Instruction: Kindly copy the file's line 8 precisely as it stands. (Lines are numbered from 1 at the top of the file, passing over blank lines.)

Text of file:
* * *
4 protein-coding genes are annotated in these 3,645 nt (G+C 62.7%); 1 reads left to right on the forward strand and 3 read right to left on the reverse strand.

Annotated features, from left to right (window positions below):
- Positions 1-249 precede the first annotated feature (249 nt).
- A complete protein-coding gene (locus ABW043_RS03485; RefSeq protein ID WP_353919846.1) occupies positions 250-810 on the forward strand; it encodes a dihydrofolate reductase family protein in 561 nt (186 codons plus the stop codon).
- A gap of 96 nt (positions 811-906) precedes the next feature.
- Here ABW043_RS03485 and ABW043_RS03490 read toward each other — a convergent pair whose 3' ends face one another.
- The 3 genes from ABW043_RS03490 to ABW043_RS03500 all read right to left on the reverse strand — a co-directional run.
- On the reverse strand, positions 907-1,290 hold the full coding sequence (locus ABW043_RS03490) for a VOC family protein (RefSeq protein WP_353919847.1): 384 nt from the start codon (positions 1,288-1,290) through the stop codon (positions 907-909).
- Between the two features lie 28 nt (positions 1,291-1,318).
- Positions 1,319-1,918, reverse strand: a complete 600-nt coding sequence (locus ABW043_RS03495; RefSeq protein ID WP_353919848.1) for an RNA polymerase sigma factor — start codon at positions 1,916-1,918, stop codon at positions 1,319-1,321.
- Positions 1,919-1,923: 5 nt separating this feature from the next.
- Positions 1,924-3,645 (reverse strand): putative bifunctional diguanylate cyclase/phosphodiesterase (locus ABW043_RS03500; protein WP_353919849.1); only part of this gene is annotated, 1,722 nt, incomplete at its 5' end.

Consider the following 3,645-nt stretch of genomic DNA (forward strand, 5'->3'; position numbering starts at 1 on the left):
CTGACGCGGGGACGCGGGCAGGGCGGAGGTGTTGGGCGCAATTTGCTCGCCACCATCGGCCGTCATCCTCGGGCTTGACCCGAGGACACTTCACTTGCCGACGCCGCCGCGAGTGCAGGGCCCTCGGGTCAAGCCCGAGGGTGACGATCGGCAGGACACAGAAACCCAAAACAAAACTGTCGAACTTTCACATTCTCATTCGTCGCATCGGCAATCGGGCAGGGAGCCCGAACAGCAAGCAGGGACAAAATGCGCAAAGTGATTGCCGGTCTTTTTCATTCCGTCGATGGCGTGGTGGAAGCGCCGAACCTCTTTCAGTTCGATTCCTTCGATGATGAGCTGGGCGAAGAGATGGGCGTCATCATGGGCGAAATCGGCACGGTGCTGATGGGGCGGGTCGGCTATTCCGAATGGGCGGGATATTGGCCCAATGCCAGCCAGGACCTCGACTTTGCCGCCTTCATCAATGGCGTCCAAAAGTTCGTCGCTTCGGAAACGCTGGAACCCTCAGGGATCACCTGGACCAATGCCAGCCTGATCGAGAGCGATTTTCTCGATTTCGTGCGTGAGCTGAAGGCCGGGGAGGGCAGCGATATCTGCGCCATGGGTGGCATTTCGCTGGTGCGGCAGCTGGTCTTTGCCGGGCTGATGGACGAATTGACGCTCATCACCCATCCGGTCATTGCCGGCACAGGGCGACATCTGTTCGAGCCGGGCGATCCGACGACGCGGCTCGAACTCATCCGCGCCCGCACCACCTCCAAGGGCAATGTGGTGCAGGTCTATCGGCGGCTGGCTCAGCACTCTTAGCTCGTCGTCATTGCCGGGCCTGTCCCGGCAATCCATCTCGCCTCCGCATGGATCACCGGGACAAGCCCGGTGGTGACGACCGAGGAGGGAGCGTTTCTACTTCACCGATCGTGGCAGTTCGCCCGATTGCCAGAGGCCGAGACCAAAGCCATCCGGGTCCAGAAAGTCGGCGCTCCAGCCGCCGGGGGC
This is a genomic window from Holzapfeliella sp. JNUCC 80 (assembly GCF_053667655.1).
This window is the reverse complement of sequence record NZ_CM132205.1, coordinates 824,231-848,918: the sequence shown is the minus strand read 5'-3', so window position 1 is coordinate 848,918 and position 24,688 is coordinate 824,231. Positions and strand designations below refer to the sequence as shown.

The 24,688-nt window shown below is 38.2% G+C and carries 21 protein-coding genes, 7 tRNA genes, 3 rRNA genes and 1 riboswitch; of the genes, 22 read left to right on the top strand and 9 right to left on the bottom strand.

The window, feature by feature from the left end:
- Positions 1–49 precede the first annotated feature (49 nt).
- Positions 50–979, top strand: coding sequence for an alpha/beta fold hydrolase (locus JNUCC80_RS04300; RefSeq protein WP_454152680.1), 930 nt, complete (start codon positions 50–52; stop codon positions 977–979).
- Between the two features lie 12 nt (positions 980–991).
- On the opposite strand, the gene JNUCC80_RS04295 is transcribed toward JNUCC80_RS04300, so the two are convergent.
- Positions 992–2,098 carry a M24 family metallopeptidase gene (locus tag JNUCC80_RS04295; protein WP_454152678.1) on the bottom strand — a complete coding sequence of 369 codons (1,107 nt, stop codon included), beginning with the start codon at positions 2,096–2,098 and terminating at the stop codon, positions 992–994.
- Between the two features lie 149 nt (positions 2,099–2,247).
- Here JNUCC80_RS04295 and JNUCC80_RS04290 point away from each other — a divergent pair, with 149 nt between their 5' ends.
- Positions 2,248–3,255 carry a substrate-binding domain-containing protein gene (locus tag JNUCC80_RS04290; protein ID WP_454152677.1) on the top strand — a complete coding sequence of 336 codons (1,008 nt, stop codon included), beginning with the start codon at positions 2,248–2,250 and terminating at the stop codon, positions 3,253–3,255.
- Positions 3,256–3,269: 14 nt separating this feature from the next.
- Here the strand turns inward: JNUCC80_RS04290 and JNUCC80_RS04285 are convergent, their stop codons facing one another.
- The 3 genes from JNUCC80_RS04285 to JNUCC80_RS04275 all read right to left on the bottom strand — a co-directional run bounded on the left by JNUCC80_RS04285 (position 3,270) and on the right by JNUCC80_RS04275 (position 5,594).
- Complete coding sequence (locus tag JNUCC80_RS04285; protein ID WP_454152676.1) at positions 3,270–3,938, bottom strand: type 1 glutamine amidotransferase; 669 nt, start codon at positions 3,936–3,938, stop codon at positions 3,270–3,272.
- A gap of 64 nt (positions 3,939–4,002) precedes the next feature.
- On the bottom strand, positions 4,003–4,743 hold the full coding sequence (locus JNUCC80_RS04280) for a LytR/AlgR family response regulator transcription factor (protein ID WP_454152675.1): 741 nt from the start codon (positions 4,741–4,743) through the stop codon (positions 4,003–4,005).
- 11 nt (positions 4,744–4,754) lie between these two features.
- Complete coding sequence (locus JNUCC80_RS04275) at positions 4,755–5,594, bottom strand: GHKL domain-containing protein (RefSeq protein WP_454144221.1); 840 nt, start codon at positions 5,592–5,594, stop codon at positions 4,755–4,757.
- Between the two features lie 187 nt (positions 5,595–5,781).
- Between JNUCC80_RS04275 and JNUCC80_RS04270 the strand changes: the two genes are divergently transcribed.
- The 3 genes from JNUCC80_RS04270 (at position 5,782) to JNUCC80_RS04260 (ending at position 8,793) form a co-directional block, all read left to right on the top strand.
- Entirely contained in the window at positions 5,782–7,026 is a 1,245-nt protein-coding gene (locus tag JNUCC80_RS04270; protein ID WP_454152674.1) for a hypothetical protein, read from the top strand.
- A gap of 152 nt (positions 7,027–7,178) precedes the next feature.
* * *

- On the reverse strand, positions 907-1,290 hold the full coding sequence (locus ABW043_RS03490) for a VOC family protein (RefSeq protein WP_353919847.1): 384 nt from the start codon (positions 1,288-1,290) through the stop codon (positions 907-909).